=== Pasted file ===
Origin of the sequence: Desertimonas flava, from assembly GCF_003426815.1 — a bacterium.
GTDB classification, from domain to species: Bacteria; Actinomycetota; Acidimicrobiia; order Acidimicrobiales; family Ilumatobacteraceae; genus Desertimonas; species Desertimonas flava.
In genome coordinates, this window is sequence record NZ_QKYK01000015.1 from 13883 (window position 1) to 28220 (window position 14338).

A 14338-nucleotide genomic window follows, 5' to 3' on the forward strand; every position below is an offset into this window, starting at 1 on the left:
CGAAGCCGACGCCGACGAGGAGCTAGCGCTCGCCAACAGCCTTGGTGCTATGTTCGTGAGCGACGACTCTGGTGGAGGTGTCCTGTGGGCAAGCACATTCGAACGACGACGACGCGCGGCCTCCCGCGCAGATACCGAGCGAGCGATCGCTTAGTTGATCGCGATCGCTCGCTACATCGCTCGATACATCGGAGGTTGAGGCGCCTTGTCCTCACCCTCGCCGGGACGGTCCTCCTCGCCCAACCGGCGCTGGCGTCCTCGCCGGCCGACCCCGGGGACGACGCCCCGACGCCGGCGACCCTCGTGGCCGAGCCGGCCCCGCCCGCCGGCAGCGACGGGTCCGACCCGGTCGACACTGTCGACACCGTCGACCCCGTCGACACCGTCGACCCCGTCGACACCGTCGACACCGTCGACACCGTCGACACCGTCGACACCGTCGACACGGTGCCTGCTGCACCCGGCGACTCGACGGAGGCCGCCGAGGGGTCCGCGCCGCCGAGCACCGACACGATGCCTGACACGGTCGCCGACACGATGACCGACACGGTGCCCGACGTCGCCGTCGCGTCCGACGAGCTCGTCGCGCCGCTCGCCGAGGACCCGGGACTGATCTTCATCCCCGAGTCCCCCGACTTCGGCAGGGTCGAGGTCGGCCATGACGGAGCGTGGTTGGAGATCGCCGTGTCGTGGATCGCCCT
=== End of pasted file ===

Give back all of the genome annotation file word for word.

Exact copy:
Origin of the sequence: Desertimonas flava, from assembly GCF_003426815.1 — a bacterium.
GTDB classification, from domain to species: Bacteria; Actinomycetota; Acidimicrobiia; order Acidimicrobiales; family Ilumatobacteraceae; genus Desertimonas; species Desertimonas flava.
In genome coordinates, this window is sequence record NZ_QKYK01000015.1 from 13883 (window position 1) to 28220 (window position 14338).

A 14338-nucleotide genomic window follows, 5' to 3' on the forward strand; every position below is an offset into this window, starting at 1 on the left:
CGAAGCCGACGCCGACGAGGAGCTAGCGCTCGCCAACAGCCTTGGTGCTATGTTCGTGAGCGACGACTCTGGTGGAGGTGTCCTGTGGGCAAGCACATTCGAACGACGACGACGCGCGGCCTCCCGCGCAGATACCGAGCGAGCGATCGCTTAGTTGATCGCGATCGCTCGCTACATCGCTCGATACATCGGAGGTTGAGGCGCCTTGTCCTCACCCTCGCCGGGACGGTCCTCCTCGCCCAACCGGCGCTGGCGTCCTCGCCGGCCGACCCCGGGGACGACGCCCCGACGCCGGCGACCCTCGTGGCCGAGCCGGCCCCGCCCGCCGGCAGCGACGGGTCCGACCCGGTCGACACTGTCGACACCGTCGACCCCGTCGACACCGTCGACCCCGTCGACACCGTCGACACCGTCGACACCGTCGACACCGTCGACACCGTCGACACGGTGCCTGCTGCACCCGGCGACTCGACGGAGGCCGCCGAGGGGTCCGCGCCGCCGAGCACCGACACGATGCCTGACACGGTCGCCGACACGATGACCGACACGGTGCCCGACGTCGCCGTCGCGTCCGACGAGCTCGTCGCGCCGCTCGCCGAGGACCCGGGACTGATCTTCATCCCCGAGTCCCCCGACTTCGGCAGGGTCGAGGTCGGCCATGACGGAGCGTGGTTGGAGATCGCCGTGTCGTGGATCGCCCT